Loudspeakers are a necessary evil. The best, most advanced, and costliest examples will produce 100 times the distortion and a dozen times the frequency response error of the lowliest off-brand receiver. Yet it's kind of hard to listen to music without them.
Like so many British (and, for that matter, American) ür-audio brands, KEF — originally Kent Engineering & Foundry — had its roots in the post- WWII technology boom. In KEF’s case, it grew inside a Quonset hut on the grounds of the aforementioned foundry. A half-century down the road the Kentish maker is still there (in Kent, not in the metal shed!), still focused on its core competency (loudspeakers), and still producing wholly excellent designs.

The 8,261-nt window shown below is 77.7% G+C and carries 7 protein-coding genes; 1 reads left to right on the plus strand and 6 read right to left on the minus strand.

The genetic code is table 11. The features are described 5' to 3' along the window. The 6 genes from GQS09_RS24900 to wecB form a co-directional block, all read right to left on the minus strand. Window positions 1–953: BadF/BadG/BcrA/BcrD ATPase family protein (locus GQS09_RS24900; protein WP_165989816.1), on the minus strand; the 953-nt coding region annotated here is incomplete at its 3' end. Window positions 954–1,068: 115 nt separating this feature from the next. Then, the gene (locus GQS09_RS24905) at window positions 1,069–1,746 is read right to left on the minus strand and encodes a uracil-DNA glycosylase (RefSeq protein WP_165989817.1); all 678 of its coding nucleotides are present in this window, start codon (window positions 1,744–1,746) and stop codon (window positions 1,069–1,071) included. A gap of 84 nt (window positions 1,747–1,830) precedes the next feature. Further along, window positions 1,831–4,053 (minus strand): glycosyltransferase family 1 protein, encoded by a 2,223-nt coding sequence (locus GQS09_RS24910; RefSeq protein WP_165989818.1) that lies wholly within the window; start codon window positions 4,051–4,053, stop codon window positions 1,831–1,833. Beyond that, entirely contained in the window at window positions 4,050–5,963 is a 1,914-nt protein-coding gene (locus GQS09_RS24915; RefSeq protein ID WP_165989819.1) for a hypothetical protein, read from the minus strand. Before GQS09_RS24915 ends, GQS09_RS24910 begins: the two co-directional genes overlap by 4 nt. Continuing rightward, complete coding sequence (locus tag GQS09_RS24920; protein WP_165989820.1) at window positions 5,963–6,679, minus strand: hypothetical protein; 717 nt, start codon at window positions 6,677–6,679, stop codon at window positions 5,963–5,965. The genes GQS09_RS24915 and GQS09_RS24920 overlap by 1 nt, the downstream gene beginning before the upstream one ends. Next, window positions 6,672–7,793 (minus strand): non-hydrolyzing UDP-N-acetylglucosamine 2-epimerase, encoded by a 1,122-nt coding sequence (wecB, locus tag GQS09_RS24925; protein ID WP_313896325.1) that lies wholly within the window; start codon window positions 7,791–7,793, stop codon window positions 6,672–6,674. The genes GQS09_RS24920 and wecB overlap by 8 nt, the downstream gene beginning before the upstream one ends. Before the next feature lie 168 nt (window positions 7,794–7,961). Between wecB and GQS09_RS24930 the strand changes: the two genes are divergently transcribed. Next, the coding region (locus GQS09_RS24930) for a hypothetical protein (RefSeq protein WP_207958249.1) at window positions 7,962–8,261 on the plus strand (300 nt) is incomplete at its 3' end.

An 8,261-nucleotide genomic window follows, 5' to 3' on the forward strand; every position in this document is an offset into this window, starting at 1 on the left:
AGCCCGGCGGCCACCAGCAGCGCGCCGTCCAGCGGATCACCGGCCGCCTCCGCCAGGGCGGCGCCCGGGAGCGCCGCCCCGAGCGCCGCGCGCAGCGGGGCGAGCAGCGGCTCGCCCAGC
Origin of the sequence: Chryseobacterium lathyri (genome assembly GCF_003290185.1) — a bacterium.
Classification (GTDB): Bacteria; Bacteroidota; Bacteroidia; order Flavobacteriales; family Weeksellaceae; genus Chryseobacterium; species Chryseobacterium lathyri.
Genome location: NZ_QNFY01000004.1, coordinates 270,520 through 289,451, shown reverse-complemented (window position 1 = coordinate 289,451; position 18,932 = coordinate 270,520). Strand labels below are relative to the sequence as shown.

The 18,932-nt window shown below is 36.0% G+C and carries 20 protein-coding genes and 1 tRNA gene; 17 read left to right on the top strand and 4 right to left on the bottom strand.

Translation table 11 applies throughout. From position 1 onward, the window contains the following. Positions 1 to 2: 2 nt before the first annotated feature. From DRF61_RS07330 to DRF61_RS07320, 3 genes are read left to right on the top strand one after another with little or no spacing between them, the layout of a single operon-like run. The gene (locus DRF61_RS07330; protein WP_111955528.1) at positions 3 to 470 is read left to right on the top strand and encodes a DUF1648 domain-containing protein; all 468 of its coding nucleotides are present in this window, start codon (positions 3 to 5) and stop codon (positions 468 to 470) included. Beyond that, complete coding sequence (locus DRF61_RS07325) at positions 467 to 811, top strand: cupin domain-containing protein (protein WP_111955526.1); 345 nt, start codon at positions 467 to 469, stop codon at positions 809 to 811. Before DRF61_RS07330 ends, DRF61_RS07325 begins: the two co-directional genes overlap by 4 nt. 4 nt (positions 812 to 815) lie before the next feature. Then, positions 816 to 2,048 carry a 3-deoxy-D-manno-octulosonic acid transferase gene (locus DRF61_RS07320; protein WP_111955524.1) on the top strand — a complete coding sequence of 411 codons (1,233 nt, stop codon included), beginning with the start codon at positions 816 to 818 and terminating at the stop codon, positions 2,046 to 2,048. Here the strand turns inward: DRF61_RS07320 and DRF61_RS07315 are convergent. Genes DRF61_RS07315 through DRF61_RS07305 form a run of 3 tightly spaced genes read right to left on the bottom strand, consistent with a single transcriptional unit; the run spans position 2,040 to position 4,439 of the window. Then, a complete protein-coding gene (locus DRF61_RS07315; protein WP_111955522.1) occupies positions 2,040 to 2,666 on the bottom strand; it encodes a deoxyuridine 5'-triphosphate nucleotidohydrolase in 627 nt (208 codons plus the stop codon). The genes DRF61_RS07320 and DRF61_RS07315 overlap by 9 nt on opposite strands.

Photos by Tony Cordoza For half a century, British speaker maker B&W has been very successful following a strategy of incrementally improving its designs year after year. Building on solid foundations is hard to argue with.
High-tech wonders like the DVD and Dolby Digital get much of the credit, but the home theater revolution owes just as much to a more mundane development: compact, affordable subwoofer/ satellite speaker systems.
Sony's new flagship receiver is a brute. It's got as many or more features, channels, HDMI jacks, and control options as any competitor I can think of, along with a snazzy new rotation of onscreen menus. The STR-DA5800ES is also the latest to join the 4K brigade, being able to pass-through, and upscale to, the possible-future Ultra HD video format. More on this in a year. Or two.